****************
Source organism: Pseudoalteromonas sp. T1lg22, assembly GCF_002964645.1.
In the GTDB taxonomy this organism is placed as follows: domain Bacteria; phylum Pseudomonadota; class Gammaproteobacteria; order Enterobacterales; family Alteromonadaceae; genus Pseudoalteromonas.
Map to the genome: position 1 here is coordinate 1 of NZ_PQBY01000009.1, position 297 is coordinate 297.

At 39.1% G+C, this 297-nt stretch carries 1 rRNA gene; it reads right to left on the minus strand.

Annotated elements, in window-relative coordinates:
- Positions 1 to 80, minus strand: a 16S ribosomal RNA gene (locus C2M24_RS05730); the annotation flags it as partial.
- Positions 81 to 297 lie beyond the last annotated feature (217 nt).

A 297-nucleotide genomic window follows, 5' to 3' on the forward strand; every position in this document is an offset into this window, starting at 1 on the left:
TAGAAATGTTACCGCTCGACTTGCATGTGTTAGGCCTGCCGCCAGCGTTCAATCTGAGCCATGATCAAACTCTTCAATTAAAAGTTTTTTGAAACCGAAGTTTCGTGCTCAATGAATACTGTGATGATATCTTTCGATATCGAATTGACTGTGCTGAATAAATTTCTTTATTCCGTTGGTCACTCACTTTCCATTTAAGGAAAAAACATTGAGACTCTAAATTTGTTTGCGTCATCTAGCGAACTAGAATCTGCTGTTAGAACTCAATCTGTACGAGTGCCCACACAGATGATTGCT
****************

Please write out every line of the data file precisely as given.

Source organism: Pseudoalteromonas sp. T1lg22, assembly GCF_002964645.1.
In the GTDB taxonomy this organism is placed as follows: domain Bacteria; phylum Pseudomonadota; class Gammaproteobacteria; order Enterobacterales; family Alteromonadaceae; genus Pseudoalteromonas.
Map to the genome: position 1 here is coordinate 1 of NZ_PQBY01000009.1, position 297 is coordinate 297.

At 39.1% G+C, this 297-nt stretch carries 1 rRNA gene; it reads right to left on the minus strand.

Annotated elements, in window-relative coordinates:
- Positions 1 to 80, minus strand: a 16S ribosomal RNA gene (locus C2M24_RS05730); the annotation flags it as partial.
- Positions 81 to 297 lie beyond the last annotated feature (217 nt).

A 297-nucleotide genomic window follows, 5' to 3' on the forward strand; every position in this document is an offset into this window, starting at 1 on the left:
TAGAAATGTTACCGCTCGACTTGCATGTGTTAGGCCTGCCGCCAGCGTTCAATCTGAGCCATGATCAAACTCTTCAATTAAAAGTTTTTTGAAACCGAAGTTTCGTGCTCAATGAATACTGTGATGATATCTTTCGATATCGAATTGACTGTGCTGAATAAATTTCTTTATTCCGTTGGTCACTCACTTTCCATTTAAGGAAAAAACATTGAGACTCTAAATTTGTTTGCGTCATCTAGCGAACTAGAATCTGCTGTTAGAACTCAATCTGTACGAGTGCCCACACAGATGATTGCT